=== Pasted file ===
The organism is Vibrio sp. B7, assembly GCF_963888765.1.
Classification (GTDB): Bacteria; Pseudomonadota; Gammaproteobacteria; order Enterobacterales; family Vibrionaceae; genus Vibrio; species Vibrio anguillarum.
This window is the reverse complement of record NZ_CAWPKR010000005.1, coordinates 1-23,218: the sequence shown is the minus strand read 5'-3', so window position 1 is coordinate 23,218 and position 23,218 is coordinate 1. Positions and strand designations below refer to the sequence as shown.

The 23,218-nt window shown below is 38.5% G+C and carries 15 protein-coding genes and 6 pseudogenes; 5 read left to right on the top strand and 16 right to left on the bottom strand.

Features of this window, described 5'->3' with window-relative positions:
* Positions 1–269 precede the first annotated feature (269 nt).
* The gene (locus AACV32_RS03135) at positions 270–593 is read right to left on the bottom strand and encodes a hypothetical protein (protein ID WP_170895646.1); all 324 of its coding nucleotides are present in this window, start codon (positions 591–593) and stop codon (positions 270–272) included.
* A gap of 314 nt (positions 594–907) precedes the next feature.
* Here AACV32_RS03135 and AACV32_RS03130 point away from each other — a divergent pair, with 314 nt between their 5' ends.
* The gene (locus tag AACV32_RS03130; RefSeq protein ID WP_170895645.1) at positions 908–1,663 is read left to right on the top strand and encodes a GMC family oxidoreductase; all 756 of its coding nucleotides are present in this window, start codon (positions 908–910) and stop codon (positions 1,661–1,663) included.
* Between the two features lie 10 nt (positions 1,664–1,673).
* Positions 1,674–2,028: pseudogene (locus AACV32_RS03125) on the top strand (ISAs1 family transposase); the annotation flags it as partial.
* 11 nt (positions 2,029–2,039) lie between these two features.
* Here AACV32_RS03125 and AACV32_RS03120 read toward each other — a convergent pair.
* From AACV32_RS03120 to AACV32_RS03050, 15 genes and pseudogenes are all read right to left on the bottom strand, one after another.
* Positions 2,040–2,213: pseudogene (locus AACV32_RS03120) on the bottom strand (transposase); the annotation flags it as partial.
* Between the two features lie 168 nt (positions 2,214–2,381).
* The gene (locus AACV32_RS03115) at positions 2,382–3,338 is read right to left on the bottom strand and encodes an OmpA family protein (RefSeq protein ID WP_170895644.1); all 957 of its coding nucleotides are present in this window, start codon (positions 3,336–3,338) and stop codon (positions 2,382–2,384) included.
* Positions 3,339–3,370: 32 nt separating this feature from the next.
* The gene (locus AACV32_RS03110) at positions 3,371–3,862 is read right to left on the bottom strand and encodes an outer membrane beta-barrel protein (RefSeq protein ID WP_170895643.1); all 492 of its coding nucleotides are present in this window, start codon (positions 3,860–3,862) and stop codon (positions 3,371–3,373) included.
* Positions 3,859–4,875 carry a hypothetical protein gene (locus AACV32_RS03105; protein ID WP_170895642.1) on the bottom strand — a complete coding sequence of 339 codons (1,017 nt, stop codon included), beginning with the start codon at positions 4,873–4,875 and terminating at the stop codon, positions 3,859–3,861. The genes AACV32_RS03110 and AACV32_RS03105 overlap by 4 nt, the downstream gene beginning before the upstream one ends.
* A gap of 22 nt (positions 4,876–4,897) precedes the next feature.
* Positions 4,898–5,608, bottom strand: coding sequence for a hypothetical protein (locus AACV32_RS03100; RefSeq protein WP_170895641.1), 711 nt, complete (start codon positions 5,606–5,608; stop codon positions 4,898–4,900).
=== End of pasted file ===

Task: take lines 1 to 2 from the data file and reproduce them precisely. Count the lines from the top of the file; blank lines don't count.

The organism is Vibrio sp. B7, assembly GCF_963888765.1.
Classification (GTDB): Bacteria; Pseudomonadota; Gammaproteobacteria; order Enterobacterales; family Vibrionaceae; genus Vibrio; species Vibrio anguillarum.